Additionally - a more intellectual, and sometimes vastly more profitable way to invest, is to combine the above methods and formulas. Say you buy a house at bargain price with lots of equity, which in turn you can rent for a few years or for ten or twenty years if you like, and then later sell it for a superb profit not only because of inflation…but because you got it so cheap in the first place. In that case you could use the CAP rate formula and ARV formula when calculating your return, but ultimately you’d want to focus on the ARV formula more than the other as since you’d focus on your RENTAL income for several years…and later on focus on getting even more money when you sell the place. Make sense?

I for one plan on switching to real estate full-time in a few years, but I want to generate money from not only renting (lower & middle income residential + commercial) properties - but also rehabbing (middle and upper middle income) properties to earn money both ways.

Thanks dave and motivatedceo for the great information.

Good advice all the way around there.

Just make sure that when you buy you do so at a price that would permit you to exit the property without a loss, and preferably at a profit, as you just never know when you might need to sell. In other words, it’s not just about cash flow. So pull good comps, for both retail selling activity, as well as investor and REO selling activity in the area of your subject property. Probably good to focus on 2 or 3 zip codes initially and become an expert on these areas. Take a map of the area and highlight those blocks/pockets you’ll consider investing in (yes, drive it and rank average condition of properties on a block by block basis.) You need to be driving your area anyway, to identify vacant or neglected properties, which can become leads.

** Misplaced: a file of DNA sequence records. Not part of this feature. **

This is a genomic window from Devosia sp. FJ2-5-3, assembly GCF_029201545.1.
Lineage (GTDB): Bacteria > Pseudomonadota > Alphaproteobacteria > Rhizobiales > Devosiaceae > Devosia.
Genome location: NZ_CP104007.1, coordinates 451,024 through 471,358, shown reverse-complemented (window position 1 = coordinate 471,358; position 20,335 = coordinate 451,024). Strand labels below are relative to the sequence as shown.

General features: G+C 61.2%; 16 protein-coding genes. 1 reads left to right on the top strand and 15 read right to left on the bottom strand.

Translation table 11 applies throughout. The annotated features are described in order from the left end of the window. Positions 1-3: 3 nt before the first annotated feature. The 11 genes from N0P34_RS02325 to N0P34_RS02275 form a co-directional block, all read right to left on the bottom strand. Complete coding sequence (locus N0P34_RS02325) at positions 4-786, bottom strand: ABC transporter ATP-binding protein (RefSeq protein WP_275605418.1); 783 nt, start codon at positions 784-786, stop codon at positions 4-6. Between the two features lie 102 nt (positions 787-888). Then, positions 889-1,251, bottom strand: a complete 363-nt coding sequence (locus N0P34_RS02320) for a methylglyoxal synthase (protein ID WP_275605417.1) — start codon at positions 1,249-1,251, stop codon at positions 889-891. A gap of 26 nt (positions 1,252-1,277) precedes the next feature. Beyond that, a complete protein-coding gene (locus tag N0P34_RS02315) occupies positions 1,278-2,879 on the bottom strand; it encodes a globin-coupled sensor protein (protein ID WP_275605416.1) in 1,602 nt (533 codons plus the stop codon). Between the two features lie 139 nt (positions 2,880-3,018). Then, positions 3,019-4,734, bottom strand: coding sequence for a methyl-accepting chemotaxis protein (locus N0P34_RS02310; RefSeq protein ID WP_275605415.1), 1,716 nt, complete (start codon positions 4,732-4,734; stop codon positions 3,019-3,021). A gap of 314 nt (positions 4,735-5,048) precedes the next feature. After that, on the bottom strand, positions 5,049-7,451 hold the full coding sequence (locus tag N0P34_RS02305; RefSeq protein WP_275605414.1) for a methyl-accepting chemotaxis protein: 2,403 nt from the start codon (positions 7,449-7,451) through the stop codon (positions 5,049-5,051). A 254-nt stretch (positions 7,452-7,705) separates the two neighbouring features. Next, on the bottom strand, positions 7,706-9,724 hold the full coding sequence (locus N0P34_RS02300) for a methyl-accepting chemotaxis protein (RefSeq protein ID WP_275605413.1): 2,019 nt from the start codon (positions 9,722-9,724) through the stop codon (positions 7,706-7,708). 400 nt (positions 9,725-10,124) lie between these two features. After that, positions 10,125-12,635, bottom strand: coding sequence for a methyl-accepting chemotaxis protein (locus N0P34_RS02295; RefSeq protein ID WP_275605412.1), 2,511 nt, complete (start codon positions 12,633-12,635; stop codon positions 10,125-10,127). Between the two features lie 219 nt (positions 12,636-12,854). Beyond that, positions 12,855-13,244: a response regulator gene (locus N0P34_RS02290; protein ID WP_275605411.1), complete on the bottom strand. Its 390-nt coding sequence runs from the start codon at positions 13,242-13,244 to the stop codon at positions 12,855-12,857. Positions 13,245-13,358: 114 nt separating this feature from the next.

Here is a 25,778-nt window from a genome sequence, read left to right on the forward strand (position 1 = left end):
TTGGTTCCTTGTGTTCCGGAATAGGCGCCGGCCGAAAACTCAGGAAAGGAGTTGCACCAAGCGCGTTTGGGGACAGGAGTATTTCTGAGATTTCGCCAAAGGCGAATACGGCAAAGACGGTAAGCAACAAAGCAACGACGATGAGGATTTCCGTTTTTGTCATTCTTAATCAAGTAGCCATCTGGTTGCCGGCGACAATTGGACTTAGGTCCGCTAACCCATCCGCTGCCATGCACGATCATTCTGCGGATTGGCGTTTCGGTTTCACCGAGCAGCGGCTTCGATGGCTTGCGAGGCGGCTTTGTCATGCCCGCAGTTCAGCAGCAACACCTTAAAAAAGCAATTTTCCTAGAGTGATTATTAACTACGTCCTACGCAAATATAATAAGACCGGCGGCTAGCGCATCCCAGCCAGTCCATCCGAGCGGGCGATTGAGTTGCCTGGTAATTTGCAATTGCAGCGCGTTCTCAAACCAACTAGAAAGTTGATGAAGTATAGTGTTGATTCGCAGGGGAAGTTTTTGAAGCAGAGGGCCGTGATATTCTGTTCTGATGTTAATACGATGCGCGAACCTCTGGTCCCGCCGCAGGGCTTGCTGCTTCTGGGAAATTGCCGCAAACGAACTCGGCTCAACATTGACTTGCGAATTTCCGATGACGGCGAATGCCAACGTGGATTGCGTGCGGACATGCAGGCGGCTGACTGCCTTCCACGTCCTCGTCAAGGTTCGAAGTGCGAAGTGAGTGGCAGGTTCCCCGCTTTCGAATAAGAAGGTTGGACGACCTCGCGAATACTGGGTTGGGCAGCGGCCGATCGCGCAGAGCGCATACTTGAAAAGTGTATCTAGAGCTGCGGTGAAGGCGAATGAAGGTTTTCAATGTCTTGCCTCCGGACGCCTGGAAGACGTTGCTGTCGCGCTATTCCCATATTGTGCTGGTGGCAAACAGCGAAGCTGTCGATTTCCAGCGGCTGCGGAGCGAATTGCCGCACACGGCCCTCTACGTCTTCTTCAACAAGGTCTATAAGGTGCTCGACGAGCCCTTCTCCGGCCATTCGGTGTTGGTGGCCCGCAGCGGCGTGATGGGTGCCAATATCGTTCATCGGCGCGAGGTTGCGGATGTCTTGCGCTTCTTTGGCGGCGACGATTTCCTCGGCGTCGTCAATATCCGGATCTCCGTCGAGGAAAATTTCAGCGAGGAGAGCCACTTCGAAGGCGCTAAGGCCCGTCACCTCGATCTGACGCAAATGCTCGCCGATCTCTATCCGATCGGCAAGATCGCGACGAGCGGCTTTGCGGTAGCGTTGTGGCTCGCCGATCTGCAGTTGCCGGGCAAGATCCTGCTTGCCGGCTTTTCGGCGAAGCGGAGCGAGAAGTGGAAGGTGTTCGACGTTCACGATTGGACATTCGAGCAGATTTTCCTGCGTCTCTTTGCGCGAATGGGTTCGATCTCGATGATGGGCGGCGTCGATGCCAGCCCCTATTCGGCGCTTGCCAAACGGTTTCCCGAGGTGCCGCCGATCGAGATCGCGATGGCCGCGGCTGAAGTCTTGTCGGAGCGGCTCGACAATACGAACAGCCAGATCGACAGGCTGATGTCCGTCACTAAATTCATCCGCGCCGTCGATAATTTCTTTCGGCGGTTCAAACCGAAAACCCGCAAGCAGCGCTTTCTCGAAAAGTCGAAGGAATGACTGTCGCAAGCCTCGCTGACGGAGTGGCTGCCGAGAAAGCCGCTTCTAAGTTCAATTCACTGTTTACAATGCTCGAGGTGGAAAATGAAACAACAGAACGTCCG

And when you estimate operating expenses, be conservative! Make sure that you factor in prop mgmt (includes ongoing fee and average lease-up charges, even if self managing, you never know when you might have to start using a PM), and make sure that you use at least 20% (of gross potential rent) for maintenance, turnover/make-ready, and replacement reserves. When you add all this up, expenses+vacancy+replacement reserves, it’s normally 45-50% of gross potential rent.

So when you calculate the cap rate, be conservative. Same with determining the market rent.

Let me say again, cap rate for a single family rental is useless especially if you are using financing.

Cap rate assumes that you own the property free and clear. Your Net Operating Income divided by your purchase price is the Cap Rate. In this one instance, it is also your return on investment.

However, you can have a property with a great cap rate, but have nearly all your operatiing income consumed by the debt service on the property. In this case, you have a great cap rate, but no cash flow.

This is why I said to do a cash flow analysis to determine if the property can support itself. Don’t base any purchase decision on cap rate alone.

Great post! Dave is right the investor is essentially buying a business for the cash flow because of the market condition appreciation should be considered its just icing on the cake. ARV is more useful for flips and cap rate for buy and hold traditional as a wholesaler this is how my buyer look at it and how we approach buying properties for cash flow.